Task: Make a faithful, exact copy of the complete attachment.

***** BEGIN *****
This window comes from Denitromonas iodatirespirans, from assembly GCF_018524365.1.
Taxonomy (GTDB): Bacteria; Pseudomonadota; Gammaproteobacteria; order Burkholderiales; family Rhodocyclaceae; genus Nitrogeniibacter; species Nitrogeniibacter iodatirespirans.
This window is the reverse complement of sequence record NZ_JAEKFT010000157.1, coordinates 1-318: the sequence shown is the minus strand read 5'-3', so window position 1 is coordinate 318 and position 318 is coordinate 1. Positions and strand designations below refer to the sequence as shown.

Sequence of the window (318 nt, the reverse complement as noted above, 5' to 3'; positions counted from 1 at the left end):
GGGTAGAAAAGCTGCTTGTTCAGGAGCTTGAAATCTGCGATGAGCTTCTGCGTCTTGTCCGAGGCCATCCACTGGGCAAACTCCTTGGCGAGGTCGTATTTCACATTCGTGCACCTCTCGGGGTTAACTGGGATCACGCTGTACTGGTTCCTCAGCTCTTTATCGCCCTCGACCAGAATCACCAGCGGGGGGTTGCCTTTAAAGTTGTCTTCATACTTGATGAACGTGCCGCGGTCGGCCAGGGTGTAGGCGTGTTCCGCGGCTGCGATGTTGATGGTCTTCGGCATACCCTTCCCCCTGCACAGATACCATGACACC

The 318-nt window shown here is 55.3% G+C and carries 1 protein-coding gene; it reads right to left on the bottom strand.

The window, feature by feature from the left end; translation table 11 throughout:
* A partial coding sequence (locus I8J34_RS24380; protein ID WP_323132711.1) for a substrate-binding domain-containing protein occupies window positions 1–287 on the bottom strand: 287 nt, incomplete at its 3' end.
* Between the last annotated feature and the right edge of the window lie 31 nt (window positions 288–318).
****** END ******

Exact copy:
This window comes from Denitromonas iodatirespirans, from assembly GCF_018524365.1.
Taxonomy (GTDB): Bacteria; Pseudomonadota; Gammaproteobacteria; order Burkholderiales; family Rhodocyclaceae; genus Nitrogeniibacter; species Nitrogeniibacter iodatirespirans.
This window is the reverse complement of sequence record NZ_JAEKFT010000157.1, coordinates 1-318: the sequence shown is the minus strand read 5'-3', so window position 1 is coordinate 318 and position 318 is coordinate 1. Positions and strand designations below refer to the sequence as shown.

Sequence of the window (318 nt, the reverse complement as noted above, 5' to 3'; positions counted from 1 at the left end):
GGGTAGAAAAGCTGCTTGTTCAGGAGCTTGAAATCTGCGATGAGCTTCTGCGTCTTGTCCGAGGCCATCCACTGGGCAAACTCCTTGGCGAGGTCGTATTTCACATTCGTGCACCTCTCGGGGTTAACTGGGATCACGCTGTACTGGTTCCTCAGCTCTTTATCGCCCTCGACCAGAATCACCAGCGGGGGGTTGCCTTTAAAGTTGTCTTCATACTTGATGAACGTGCCGCGGTCGGCCAGGGTGTAGGCGTGTTCCGCGGCTGCGATGTTGATGGTCTTCGGCATACCCTTCCCCCTGCACAGATACCATGACACC

The 318-nt window shown here is 55.3% G+C and carries 1 protein-coding gene; it reads right to left on the bottom strand.

The window, feature by feature from the left end; translation table 11 throughout:
* A partial coding sequence (locus I8J34_RS24380; protein ID WP_323132711.1) for a substrate-binding domain-containing protein occupies window positions 1–287 on the bottom strand: 287 nt, incomplete at its 3' end.
* Between the last annotated feature and the right edge of the window lie 31 nt (window positions 288–318).